Jump to content

Built a Kiln on Joe Finch's model. The temperature is stuck at 600 degree celsius.


Rupsa Nath
 Share

Recommended Posts

Hi,

This is the first kiln my husband and I built. The model we followed to the letter is of Joe Finch, as he explained in his book, "Kiln Construction: A Brick by brick Approach".

We have fired this kiln 3 times so far, and every single time it has gotten stuck at 550-600 degree celsius.

About the Kiln:

The Gas Kiln has an inner dimension of 1 cubic meter. The wall is made of regular insulated firebrick + 4" ceramic blanket +outside layer of firebrick again for more insulation. It is a downdraft kiln with two burner ports on either side. Our chimney is about 7 feet tall and the exit flue is equal to the area of the burner ports.

Burners:

We initially did two firings with small burners (model S20) with a Btu of 30,000-83,000 per hour.  And the next model (S80) we took for our third and last firing with a Btu of 120,000-336,000 per hour. I have attached a picture which has the list of burner models so you can see all their specs. 

Gas cylinders:

In India for commerical firings, we get 19kg LPG cylinders, and we are using two of those simultaneously for our gas firing. To keep the pressure from falling too low, I douse the cylinders in room temperature water when they start to ice up in the bottom.

For all the three firings we have done, the temperature always slowed down at  560 degrees celsius, and then stuck around 580 degrees celsius. The first time we kept firing for about 3-4 hours, but there was no progress, and the last time we stayed at the temperature for 1 hour before calling quits. I have added the firing schedule below for the first and third firing so you can see how the temperature had risen. All the numbers mentioned are in celsius.

First firing (Sunny day,                 Third firing (Sunny day,

not much wind)                                  less wind)

1.30 pm    82.1                                   11.47am       215

1.51 pm    191                                     12.05pm      364

3.32 pm     279                                    12.09pm      400

4.42 pm     400.5                                 12.28pm      533

5.36pm      504                                      12.51pm      588.6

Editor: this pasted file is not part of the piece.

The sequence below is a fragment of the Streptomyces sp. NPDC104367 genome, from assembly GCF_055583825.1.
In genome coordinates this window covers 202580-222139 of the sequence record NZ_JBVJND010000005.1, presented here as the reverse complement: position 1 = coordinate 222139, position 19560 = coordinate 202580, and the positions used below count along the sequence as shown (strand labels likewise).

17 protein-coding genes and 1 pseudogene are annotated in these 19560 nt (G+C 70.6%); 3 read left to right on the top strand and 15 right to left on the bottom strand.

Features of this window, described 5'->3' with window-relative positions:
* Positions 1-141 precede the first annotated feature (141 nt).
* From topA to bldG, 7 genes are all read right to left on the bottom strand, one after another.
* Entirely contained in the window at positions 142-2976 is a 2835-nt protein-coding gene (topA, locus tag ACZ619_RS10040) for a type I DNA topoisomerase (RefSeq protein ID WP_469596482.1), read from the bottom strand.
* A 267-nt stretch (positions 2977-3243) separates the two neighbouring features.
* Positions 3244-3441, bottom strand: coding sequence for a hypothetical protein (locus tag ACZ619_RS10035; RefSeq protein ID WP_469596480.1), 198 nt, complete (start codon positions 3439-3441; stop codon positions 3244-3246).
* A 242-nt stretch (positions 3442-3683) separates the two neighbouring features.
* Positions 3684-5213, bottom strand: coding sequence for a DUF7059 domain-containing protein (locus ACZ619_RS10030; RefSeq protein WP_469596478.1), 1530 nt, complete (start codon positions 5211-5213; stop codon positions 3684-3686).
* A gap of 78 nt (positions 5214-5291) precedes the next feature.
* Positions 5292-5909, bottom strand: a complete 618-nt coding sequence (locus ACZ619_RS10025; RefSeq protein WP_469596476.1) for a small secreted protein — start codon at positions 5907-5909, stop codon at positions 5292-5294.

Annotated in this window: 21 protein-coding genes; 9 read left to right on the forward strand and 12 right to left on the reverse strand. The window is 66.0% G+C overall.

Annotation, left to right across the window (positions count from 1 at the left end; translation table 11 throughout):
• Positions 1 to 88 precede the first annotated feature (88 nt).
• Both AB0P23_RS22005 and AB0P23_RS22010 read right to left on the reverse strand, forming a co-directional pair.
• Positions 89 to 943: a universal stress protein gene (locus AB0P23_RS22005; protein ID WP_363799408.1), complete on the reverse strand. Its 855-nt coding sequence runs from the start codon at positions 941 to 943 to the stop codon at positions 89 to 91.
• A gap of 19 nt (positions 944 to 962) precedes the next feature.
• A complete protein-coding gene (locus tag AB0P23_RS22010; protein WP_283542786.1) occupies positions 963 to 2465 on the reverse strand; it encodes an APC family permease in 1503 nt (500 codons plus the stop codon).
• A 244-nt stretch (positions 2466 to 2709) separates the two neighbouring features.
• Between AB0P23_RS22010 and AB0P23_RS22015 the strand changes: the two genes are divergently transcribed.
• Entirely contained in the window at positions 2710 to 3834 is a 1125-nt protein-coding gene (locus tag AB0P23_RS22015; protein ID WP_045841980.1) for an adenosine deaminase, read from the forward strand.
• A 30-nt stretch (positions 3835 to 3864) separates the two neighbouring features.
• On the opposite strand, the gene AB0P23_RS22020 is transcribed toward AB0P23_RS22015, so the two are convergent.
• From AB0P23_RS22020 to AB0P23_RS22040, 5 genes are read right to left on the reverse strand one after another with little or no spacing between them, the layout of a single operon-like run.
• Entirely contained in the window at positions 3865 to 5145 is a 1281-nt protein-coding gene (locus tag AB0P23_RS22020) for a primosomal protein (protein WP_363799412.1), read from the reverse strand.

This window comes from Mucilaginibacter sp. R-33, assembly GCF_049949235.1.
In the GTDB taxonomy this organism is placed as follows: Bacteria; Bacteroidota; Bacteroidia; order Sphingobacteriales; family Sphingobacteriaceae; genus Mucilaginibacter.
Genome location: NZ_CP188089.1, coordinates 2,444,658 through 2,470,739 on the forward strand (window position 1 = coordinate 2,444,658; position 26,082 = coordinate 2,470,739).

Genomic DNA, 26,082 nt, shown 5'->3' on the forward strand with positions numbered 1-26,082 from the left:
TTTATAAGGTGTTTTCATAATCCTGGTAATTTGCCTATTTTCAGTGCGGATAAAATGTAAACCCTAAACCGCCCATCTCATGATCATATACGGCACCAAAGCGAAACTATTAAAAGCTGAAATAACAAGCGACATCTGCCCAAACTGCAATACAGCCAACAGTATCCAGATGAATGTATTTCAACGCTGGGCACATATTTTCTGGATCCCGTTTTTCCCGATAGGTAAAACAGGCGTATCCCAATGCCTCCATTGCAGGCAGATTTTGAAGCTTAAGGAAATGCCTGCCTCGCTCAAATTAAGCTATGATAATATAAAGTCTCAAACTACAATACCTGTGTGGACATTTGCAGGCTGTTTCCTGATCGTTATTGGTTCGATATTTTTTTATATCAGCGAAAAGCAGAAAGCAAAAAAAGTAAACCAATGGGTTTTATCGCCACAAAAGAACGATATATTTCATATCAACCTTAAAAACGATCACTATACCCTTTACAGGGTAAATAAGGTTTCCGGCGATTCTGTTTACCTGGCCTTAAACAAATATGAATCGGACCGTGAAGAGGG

6.47pm       551                                     1.46pm         562

7.24pm       570

7.55pm       563

As you can see, we took less time to reach 550 degrees in the third firing with our bigger burners. But all three times, the temperature got stuck at around 580.

I have added pictures of our burners position as well, and we made sure they were outside of the kiln to pull in the air and burn the oxygen.

Based on these figures, do you think:

- Our chimney is too small in height?

- Burners are not enough?

-Some other factor that is stopping the temperature from rising?

Grateful for any advice and suggestions.

Thank you!

 

 

burner models.jpg

82118042_1040051933001618_7613406689865236480_n.jpg

81880409_1077940145884066_2850079682752151552_n.jpg

81819351_722550074940217_705549486193115136_n.jpg

Link to comment
Share on other sites

Your chimney might set your house on fire.

Here's a link to a free handout on kiln design, it has some helpful sections on calculating chimney length and combustion area for natural draft kilns.

https://ceramicartsnetwork.org/wp-content/uploads/2010/05/gaskilnsfreemium.pdf

Edited by liambesaw
Link to comment
Share on other sites

I realize the third pic is kind of an optical illusion but still isn't this kiln venting right into a wood side of your house? Is that safe? I mean I know heat dissipates pretty rapidly but that sure seems close especially since you are talking abut increasing it. I don't know much about kiln construction so just ignore me if my ignorance is showing through.   

Link to comment
Share on other sites